The foliage is colorful, adding shades of pink, green and yellow throughout the season. But don’t let this plant fool you. Its attractive foliage is not worth the headache. It is very difficult to keep this plant with invasive tendencies within bounds.
If you like the look of its colorful foliage, a good alternative would be anything in the coral bells or foamflower family. They are available in a wide array of colors and form small clumps of foliage that stay compact to provide color and interest to the front of a border. They can also be used as a ground cover.
2. Lily of the Valley (Convallaria majalis) USDA zones 3-8
With its pretty bell-shaped white flowers and short habit, lily of the valley may look innocent, but it can spread aggressively through underground rhizomes which may negatively affect native plant populations. Plus, all parts of this plant are very poisonous.
This plant is still commonly available in garden centers in some states, while other states list it as an invasive plant because of its tendency to quickly form large colonies.
If your eyes are drawn to the attractive blooms, a few good alternatives would be snowdrops, white bellflower, or white balloon flower. All are low-growing and can provide spring or summer blooms.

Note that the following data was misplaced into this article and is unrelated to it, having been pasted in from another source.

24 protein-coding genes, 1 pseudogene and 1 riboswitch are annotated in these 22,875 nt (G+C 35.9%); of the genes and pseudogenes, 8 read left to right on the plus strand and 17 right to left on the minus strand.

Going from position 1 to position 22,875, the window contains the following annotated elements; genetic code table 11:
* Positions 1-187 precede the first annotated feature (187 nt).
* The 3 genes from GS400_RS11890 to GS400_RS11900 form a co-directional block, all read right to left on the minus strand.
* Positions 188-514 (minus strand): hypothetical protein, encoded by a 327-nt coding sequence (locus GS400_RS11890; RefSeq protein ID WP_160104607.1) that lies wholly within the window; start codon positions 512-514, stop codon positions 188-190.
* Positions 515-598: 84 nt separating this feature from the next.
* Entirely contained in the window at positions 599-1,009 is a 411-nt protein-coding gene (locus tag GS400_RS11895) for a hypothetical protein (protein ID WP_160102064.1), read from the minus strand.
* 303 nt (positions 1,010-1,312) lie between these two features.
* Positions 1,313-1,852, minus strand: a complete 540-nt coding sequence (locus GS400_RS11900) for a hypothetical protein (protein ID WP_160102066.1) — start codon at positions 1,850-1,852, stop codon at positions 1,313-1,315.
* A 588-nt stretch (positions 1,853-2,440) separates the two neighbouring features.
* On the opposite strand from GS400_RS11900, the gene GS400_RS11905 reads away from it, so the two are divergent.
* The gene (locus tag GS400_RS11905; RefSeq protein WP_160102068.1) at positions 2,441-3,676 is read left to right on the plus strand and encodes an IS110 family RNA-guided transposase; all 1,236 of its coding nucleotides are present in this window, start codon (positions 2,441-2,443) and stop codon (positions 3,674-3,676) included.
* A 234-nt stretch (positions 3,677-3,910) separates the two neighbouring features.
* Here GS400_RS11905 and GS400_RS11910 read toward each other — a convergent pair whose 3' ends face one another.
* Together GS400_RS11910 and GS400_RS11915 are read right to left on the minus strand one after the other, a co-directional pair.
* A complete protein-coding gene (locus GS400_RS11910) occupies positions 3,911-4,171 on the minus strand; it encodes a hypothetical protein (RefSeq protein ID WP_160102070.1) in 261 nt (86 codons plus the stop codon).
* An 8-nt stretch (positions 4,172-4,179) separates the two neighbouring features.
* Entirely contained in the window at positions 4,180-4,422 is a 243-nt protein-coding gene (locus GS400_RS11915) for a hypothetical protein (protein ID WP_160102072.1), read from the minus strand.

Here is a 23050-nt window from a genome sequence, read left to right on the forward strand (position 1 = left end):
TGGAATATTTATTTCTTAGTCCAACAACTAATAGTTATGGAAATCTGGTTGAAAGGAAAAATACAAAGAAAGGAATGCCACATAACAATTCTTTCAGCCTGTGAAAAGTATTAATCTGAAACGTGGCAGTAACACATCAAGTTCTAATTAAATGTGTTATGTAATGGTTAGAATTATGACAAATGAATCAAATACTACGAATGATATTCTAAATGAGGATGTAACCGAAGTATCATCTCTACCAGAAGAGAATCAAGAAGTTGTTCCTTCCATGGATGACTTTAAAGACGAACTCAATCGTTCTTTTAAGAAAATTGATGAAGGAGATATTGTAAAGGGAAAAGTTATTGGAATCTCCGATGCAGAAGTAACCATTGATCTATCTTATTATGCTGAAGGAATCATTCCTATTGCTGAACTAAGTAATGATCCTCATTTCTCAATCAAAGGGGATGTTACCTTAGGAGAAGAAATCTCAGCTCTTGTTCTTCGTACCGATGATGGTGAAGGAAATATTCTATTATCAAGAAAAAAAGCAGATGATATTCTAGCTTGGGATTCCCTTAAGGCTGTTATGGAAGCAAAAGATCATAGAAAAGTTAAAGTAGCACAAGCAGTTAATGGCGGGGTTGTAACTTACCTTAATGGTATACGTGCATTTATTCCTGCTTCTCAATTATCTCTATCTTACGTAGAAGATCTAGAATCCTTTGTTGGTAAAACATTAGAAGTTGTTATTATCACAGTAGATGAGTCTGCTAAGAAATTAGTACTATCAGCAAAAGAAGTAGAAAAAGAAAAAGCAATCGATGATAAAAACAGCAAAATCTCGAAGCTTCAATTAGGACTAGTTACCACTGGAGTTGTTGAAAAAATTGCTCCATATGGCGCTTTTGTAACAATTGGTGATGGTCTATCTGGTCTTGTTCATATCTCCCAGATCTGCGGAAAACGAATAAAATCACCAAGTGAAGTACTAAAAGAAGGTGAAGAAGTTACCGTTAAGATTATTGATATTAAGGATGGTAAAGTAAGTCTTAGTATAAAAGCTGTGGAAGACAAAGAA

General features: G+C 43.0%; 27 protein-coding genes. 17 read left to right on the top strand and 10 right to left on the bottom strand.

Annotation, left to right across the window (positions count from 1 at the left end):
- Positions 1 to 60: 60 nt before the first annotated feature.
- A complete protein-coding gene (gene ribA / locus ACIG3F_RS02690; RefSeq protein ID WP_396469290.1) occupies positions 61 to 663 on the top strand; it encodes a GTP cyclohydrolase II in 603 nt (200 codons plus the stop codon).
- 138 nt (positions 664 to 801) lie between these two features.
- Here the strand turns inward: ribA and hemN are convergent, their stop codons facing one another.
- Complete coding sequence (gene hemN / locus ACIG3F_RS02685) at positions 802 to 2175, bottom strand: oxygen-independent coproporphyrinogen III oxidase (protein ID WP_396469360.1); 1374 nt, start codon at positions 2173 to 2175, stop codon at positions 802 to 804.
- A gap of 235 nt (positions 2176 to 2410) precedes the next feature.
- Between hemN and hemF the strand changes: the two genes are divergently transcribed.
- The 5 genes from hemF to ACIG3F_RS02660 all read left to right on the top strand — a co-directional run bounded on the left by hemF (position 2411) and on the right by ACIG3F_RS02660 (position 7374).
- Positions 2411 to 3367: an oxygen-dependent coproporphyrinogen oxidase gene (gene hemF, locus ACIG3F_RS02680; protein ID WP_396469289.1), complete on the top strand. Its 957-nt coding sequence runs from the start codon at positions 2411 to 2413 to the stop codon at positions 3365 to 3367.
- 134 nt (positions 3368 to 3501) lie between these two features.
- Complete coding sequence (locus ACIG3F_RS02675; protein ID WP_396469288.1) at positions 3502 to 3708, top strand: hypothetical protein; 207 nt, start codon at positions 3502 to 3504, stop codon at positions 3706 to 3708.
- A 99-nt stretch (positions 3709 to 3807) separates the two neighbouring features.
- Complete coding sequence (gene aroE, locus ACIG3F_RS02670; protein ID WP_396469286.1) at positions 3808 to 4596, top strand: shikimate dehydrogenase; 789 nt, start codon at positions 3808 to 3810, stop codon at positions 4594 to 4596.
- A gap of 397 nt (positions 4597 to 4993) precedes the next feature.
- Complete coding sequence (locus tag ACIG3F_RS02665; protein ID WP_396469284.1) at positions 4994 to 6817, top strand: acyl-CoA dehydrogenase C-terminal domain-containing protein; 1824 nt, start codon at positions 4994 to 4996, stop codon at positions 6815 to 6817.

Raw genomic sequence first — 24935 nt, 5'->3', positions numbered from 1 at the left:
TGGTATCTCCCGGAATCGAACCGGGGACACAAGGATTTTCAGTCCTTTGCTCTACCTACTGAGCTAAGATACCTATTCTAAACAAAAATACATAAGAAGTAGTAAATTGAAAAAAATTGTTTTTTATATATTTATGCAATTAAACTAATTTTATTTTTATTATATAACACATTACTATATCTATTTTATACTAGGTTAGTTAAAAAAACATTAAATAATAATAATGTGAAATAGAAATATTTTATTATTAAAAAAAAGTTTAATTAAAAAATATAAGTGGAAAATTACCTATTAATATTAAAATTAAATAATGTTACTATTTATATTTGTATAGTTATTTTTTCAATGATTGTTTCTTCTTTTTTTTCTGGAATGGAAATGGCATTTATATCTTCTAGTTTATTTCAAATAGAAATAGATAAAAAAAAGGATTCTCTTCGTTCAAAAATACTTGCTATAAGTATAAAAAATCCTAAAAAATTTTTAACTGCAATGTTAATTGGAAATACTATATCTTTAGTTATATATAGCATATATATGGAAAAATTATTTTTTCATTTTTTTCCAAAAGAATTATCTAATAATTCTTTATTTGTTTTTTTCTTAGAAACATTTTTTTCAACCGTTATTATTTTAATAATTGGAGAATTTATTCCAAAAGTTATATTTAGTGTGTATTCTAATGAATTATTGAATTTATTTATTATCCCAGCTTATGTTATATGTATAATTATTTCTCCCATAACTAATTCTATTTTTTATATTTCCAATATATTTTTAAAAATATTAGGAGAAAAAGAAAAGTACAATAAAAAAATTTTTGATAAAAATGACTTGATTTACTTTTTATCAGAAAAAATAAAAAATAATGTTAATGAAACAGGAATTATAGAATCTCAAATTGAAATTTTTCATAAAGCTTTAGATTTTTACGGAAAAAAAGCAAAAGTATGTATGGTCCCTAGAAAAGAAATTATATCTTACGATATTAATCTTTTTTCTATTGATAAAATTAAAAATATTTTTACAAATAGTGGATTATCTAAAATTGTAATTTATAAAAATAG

3. Butterfly Bush (Buddleia) USDA zones 5-10
Butterfly bush is a very popular perennial plant that helps attract butterflies and other beneficial pollinators to your garden space. The attractive blooms are available in a wide array of colors that would complement any landscape.
But this plant can self seed and easily invade open spaces and crowd out native plants. The wild species can even invade riverbanks and reforested areas. The Butterfly bush is considered invasive in many states, as well as England and New Zealand. Some states, like Oregon, have even banned sales of the plant.
However, recent breeding is coming to the rescue. Growers have developed seedless and sterile varieties that may also be available at your garden center. Look for the trademarked series called Lo & Behold or Flutterby.